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Table of Contents
ORIGINAL ARTICLES
Year : 2022  |  Volume : 16  |  Issue : 1  |  Page : 12-15

Burden of skin diseases: A camp-based cross-sectional study in a tribal area of Maharashtra


Community Medicine, Seth G S Medical College & KEM Hospital, Parel, Mumbai, Maharashtra, India

Date of Submission12-Sep-2021
Date of Decision20-Nov-2021
Date of Acceptance16-Jan-2022
Date of Web Publication09-Mar-2022

Correspondence Address:
Dr. Rujuta Hadaye
Department of Community Medicine, Seth G S Medical College & KEM Hospital, Parel, Mumbai-12, Maharashtra.
India
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Source of Support: None, Conflict of Interest: None


DOI: 10.4103/tjd.tjd_111_21

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  Abstract 

Background: Skin diseases, though highly prevalent in tribal regions, are not given due importance. Not much research has been done on skin diseases and their management in these areas. The study aimed to describe the prevailing types of skin conditions in the tribal predominant area, Sakwar, in Maharashtra. Materials and Methods: Community Health Workers in the field practice area created awareness about skin diseases and recruited cases to camp on a single day. A total of 384 beneficiaries attended the camp, which was assessed by four qualified dermatologists. Data collected from clinical case sheets and patient interviews were used for the study. Results: Fungal infection was the most prevalent type of skin disease, followed by scabies, eczema, acne, and hyperpigmentation disorders. Conclusion: Skin diseases especially fungal infections should be given due importance in primary healthcare settings. Capacity building of primary care physicians, as well as frontline workers for accurately diagnosing and managing skin conditions, needs to be done.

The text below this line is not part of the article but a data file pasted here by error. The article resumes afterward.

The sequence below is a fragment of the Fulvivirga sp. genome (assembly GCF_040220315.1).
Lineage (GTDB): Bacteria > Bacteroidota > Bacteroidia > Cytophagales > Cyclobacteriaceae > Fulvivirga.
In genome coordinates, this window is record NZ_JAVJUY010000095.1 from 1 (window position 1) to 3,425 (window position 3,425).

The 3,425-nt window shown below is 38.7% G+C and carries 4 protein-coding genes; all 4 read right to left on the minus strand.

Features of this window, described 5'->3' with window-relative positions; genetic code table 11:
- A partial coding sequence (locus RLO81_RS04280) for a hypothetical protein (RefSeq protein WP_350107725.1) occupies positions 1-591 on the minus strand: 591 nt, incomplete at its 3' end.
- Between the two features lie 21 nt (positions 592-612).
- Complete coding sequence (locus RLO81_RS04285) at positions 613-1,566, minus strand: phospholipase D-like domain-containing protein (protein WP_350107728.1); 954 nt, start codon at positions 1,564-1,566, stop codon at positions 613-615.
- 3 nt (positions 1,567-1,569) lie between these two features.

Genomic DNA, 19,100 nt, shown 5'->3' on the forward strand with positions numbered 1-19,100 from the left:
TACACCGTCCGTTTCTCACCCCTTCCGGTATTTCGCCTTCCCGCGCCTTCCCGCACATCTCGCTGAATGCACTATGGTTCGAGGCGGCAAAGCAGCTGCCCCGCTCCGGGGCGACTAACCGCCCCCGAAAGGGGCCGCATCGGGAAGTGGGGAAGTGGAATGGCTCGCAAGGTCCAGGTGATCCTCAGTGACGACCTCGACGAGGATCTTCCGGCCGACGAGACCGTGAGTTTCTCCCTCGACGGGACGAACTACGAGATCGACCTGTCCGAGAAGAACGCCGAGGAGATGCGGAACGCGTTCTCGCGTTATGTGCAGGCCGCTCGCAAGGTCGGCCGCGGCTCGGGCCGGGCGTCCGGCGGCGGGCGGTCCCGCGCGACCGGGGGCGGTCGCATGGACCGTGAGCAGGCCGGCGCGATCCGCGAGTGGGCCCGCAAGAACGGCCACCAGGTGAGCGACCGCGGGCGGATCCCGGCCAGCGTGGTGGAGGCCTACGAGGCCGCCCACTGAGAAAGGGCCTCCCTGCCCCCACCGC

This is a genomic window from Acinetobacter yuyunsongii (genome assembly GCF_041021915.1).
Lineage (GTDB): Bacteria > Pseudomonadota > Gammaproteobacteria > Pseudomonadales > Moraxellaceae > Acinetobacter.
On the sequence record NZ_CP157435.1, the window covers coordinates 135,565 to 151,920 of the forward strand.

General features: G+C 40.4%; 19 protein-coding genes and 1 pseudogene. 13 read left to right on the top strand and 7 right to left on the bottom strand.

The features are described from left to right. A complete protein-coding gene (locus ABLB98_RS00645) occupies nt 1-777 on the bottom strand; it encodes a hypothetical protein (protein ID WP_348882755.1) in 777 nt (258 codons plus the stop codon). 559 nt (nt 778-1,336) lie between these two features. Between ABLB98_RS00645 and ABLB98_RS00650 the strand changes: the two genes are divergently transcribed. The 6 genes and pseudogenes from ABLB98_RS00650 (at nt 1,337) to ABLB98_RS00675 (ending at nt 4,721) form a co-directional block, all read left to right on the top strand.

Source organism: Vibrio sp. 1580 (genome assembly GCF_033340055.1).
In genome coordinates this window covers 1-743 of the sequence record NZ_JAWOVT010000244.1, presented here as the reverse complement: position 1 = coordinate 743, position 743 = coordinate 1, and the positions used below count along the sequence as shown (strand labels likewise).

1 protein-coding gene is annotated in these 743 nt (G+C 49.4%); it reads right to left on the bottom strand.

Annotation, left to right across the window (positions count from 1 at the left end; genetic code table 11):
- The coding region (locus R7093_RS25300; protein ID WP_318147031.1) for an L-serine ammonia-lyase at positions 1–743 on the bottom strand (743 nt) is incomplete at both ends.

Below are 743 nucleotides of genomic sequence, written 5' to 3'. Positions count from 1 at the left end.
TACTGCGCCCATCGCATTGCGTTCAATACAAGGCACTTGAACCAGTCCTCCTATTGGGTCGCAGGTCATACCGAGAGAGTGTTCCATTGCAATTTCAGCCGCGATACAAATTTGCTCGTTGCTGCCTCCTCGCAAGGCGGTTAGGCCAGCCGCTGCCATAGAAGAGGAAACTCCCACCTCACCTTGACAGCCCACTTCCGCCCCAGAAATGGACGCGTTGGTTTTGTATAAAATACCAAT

Keywords: Fungal infections, leprosy, Maharashtra tribal population, marginal population, skin diseases


How to cite this article: